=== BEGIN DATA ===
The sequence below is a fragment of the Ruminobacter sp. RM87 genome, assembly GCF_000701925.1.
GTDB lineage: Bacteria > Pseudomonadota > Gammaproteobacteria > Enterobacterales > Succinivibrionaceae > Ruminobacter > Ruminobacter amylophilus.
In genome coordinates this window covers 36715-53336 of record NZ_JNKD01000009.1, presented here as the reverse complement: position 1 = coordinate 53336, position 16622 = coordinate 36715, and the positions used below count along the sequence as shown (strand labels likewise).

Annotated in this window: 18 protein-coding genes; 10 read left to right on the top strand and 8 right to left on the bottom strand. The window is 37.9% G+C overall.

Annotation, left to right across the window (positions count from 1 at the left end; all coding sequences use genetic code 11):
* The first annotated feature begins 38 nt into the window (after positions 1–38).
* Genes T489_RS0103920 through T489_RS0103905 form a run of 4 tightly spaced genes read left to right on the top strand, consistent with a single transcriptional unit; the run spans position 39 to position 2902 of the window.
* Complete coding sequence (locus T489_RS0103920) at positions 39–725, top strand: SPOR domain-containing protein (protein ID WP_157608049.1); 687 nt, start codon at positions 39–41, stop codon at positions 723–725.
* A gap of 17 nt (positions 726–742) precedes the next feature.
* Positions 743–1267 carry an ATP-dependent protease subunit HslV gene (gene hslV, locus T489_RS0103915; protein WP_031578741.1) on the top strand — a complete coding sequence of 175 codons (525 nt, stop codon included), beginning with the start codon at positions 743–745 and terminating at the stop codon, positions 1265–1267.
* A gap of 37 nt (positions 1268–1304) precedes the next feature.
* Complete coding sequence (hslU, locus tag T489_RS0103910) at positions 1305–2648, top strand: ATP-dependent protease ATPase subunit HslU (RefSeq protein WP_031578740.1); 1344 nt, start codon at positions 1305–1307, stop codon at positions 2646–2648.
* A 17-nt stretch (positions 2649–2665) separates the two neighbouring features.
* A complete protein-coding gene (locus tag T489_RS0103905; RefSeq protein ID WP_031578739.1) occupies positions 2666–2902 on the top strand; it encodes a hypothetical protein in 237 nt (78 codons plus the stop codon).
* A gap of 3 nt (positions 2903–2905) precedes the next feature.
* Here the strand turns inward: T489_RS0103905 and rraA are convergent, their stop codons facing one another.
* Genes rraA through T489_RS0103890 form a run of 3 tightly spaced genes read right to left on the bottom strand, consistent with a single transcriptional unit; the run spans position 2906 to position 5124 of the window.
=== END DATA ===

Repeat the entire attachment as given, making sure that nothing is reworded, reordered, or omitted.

The sequence below is a fragment of the Ruminobacter sp. RM87 genome, assembly GCF_000701925.1.
GTDB lineage: Bacteria > Pseudomonadota > Gammaproteobacteria > Enterobacterales > Succinivibrionaceae > Ruminobacter > Ruminobacter amylophilus.
In genome coordinates this window covers 36715-53336 of record NZ_JNKD01000009.1, presented here as the reverse complement: position 1 = coordinate 53336, position 16622 = coordinate 36715, and the positions used below count along the sequence as shown (strand labels likewise).

Annotated in this window: 18 protein-coding genes; 10 read left to right on the top strand and 8 right to left on the bottom strand. The window is 37.9% G+C overall.

Annotation, left to right across the window (positions count from 1 at the left end; all coding sequences use genetic code 11):
* The first annotated feature begins 38 nt into the window (after positions 1–38).
* Genes T489_RS0103920 through T489_RS0103905 form a run of 4 tightly spaced genes read left to right on the top strand, consistent with a single transcriptional unit; the run spans position 39 to position 2902 of the window.
* Complete coding sequence (locus T489_RS0103920) at positions 39–725, top strand: SPOR domain-containing protein (protein ID WP_157608049.1); 687 nt, start codon at positions 39–41, stop codon at positions 723–725.
* A gap of 17 nt (positions 726–742) precedes the next feature.
* Positions 743–1267 carry an ATP-dependent protease subunit HslV gene (gene hslV, locus T489_RS0103915; protein WP_031578741.1) on the top strand — a complete coding sequence of 175 codons (525 nt, stop codon included), beginning with the start codon at positions 743–745 and terminating at the stop codon, positions 1265–1267.
* A gap of 37 nt (positions 1268–1304) precedes the next feature.
* Complete coding sequence (hslU, locus tag T489_RS0103910) at positions 1305–2648, top strand: ATP-dependent protease ATPase subunit HslU (RefSeq protein WP_031578740.1); 1344 nt, start codon at positions 1305–1307, stop codon at positions 2646–2648.
* A 17-nt stretch (positions 2649–2665) separates the two neighbouring features.
* A complete protein-coding gene (locus tag T489_RS0103905; RefSeq protein ID WP_031578739.1) occupies positions 2666–2902 on the top strand; it encodes a hypothetical protein in 237 nt (78 codons plus the stop codon).
* A gap of 3 nt (positions 2903–2905) precedes the next feature.
* Here the strand turns inward: T489_RS0103905 and rraA are convergent, their stop codons facing one another.
* Genes rraA through T489_RS0103890 form a run of 3 tightly spaced genes read right to left on the bottom strand, consistent with a single transcriptional unit; the run spans position 2906 to position 5124 of the window.